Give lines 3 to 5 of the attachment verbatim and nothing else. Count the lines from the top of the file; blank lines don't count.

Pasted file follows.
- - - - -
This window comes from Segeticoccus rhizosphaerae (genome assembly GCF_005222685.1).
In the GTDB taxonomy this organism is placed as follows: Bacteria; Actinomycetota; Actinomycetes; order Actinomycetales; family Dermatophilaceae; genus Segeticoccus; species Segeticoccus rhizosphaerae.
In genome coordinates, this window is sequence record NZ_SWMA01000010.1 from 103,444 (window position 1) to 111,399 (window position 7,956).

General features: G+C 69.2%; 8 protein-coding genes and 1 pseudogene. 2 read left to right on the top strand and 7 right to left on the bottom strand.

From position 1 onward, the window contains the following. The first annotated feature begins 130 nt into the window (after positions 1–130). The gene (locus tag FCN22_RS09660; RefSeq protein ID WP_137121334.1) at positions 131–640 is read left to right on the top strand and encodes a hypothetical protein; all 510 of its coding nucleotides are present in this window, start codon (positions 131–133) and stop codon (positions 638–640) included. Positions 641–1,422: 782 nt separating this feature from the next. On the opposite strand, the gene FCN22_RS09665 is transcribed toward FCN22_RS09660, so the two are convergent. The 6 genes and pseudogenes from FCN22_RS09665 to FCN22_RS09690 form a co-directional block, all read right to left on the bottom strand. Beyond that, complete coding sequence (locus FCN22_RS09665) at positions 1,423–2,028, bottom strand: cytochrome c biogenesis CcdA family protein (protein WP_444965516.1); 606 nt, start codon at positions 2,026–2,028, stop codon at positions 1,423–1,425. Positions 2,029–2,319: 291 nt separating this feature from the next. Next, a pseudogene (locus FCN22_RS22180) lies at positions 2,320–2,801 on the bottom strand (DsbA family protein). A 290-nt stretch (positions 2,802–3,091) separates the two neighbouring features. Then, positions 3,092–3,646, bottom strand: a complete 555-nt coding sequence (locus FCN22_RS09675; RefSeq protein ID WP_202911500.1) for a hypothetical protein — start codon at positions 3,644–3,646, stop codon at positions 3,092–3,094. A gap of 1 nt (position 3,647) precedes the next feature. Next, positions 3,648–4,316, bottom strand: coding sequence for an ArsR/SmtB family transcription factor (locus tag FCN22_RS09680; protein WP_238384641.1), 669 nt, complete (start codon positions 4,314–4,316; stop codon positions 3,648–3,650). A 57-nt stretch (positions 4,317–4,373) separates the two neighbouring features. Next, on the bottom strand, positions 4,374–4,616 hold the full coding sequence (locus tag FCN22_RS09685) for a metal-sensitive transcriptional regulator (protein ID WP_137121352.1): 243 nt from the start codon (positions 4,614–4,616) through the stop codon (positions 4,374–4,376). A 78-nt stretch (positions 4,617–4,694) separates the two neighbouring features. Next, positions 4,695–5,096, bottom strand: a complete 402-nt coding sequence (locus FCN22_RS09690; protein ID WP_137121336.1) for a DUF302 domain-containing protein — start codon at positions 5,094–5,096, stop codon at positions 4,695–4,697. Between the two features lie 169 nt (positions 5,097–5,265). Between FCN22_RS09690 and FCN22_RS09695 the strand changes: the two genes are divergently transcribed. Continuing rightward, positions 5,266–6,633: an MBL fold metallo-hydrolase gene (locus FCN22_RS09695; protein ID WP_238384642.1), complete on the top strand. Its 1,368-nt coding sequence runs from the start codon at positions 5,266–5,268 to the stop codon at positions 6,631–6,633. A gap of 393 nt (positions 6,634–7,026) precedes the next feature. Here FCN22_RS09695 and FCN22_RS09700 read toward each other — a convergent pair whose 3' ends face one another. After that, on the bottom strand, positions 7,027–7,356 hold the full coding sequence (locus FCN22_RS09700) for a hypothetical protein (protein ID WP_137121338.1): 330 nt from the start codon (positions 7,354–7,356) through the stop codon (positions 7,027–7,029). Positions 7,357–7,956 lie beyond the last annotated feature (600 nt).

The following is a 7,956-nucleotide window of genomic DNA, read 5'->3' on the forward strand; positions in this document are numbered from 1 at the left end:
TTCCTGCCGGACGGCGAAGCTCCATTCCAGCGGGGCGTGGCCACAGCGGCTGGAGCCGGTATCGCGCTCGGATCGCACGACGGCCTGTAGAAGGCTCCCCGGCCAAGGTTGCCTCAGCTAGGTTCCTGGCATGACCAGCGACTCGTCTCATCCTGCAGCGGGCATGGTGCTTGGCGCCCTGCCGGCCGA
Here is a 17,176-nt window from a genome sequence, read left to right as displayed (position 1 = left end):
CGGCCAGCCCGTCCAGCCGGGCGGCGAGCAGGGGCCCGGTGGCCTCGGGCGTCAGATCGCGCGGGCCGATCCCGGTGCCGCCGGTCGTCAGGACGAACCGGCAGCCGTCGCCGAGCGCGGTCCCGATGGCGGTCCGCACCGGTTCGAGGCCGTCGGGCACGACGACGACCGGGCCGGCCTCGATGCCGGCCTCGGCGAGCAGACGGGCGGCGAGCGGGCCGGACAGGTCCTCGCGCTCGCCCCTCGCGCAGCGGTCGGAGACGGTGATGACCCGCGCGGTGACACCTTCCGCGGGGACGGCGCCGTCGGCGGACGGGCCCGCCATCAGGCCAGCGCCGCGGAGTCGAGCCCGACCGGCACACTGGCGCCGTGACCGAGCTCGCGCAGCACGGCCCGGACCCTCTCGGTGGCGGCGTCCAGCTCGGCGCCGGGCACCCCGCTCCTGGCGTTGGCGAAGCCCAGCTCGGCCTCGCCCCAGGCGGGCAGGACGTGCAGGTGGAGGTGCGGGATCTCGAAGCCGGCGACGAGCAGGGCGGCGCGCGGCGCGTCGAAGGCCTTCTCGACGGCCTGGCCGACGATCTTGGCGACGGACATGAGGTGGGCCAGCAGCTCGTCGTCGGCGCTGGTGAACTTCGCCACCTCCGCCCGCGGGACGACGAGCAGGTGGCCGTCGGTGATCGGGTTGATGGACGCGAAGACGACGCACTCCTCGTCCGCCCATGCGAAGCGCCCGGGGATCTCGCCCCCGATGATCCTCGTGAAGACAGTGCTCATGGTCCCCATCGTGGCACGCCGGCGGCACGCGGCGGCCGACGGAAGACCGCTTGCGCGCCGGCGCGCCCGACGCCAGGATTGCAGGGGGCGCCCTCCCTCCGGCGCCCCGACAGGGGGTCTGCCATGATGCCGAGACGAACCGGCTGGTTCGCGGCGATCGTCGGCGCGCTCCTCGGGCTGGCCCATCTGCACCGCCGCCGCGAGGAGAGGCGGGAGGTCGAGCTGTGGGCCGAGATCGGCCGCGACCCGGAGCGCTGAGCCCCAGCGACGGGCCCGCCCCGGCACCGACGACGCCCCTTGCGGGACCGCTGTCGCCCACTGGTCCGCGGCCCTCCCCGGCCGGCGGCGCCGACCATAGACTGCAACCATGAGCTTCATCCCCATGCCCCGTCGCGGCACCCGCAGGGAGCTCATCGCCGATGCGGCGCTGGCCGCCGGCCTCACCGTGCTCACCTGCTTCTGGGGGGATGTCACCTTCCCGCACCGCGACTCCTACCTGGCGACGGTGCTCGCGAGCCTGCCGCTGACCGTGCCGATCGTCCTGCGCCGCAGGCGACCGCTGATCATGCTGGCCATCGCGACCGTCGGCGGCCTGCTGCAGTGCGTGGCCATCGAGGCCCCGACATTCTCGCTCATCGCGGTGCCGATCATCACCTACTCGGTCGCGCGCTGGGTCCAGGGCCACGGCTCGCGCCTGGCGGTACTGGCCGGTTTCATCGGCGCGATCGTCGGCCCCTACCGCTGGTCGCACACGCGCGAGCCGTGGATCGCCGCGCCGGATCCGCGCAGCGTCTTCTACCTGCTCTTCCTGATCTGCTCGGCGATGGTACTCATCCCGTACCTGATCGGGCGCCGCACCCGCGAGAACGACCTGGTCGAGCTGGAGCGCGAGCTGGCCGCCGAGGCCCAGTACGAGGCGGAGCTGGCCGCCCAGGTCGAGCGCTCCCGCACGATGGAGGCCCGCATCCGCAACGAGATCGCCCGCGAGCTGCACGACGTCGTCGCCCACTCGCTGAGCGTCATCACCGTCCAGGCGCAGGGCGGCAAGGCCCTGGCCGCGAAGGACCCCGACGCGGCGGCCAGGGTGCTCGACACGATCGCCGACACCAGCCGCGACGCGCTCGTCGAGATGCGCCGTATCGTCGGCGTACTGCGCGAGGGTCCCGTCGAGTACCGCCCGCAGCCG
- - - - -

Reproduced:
In genome coordinates, this window is sequence record NZ_SWMA01000010.1 from 103,444 (window position 1) to 111,399 (window position 7,956).

General features: G+C 69.2%; 8 protein-coding genes and 1 pseudogene. 2 read left to right on the top strand and 7 right to left on the bottom strand.

From position 1 onward, the window contains the following. The first annotated feature begins 130 nt into the window (after positions 1–130). The gene (locus tag FCN22_RS09660; RefSeq protein ID WP_137121334.1) at positions 131–640 is read left to right on the top strand and encodes a hypothetical protein; all 510 of its coding nucleotides are present in this window, start codon (positions 131–133) and stop codon (positions 638–640) included. Positions 641–1,422: 782 nt separating this feature from the next. On the opposite strand, the gene FCN22_RS09665 is transcribed toward FCN22_RS09660, so the two are convergent. The 6 genes and pseudogenes from FCN22_RS09665 to FCN22_RS09690 form a co-directional block, all read right to left on the bottom strand. Beyond that, complete coding sequence (locus FCN22_RS09665) at positions 1,423–2,028, bottom strand: cytochrome c biogenesis CcdA family protein (protein WP_444965516.1); 606 nt, start codon at positions 2,026–2,028, stop codon at positions 1,423–1,425. Positions 2,029–2,319: 291 nt separating this feature from the next. Next, a pseudogene (locus FCN22_RS22180) lies at positions 2,320–2,801 on the bottom strand (DsbA family protein). A 290-nt stretch (positions 2,802–3,091) separates the two neighbouring features. Then, positions 3,092–3,646, bottom strand: a complete 555-nt coding sequence (locus FCN22_RS09675; RefSeq protein ID WP_202911500.1) for a hypothetical protein — start codon at positions 3,644–3,646, stop codon at positions 3,092–3,094. A gap of 1 nt (position 3,647) precedes the next feature. Next, positions 3,648–4,316, bottom strand: coding sequence for an ArsR/SmtB family transcription factor (locus tag FCN22_RS09680; protein WP_238384641.1), 669 nt, complete (start codon positions 4,314–4,316; stop codon positions 3,648–3,650). A 57-nt stretch (positions 4,317–4,373) separates the two neighbouring features. Next, on the bottom strand, positions 4,374–4,616 hold the full coding sequence (locus tag FCN22_RS09685) for a metal-sensitive transcriptional regulator (protein ID WP_137121352.1): 243 nt from the start codon (positions 4,614–4,616) through the stop codon (positions 4,374–4,376). A 78-nt stretch (positions 4,617–4,694) separates the two neighbouring features. Next, positions 4,695–5,096, bottom strand: a complete 402-nt coding sequence (locus FCN22_RS09690; protein ID WP_137121336.1) for a DUF302 domain-containing protein — start codon at positions 5,094–5,096, stop codon at positions 4,695–4,697. Between the two features lie 169 nt (positions 5,097–5,265). Between FCN22_RS09690 and FCN22_RS09695 the strand changes: the two genes are divergently transcribed. Continuing rightward, positions 5,266–6,633: an MBL fold metallo-hydrolase gene (locus FCN22_RS09695; protein ID WP_238384642.1), complete on the top strand. Its 1,368-nt coding sequence runs from the start codon at positions 5,266–5,268 to the stop codon at positions 6,631–6,633. A gap of 393 nt (positions 6,634–7,026) precedes the next feature. Here FCN22_RS09695 and FCN22_RS09700 read toward each other — a convergent pair whose 3' ends face one another. After that, on the bottom strand, positions 7,027–7,356 hold the full coding sequence (locus FCN22_RS09700) for a hypothetical protein (protein ID WP_137121338.1): 330 nt from the start codon (positions 7,354–7,356) through the stop codon (positions 7,027–7,029). Positions 7,357–7,956 lie beyond the last annotated feature (600 nt).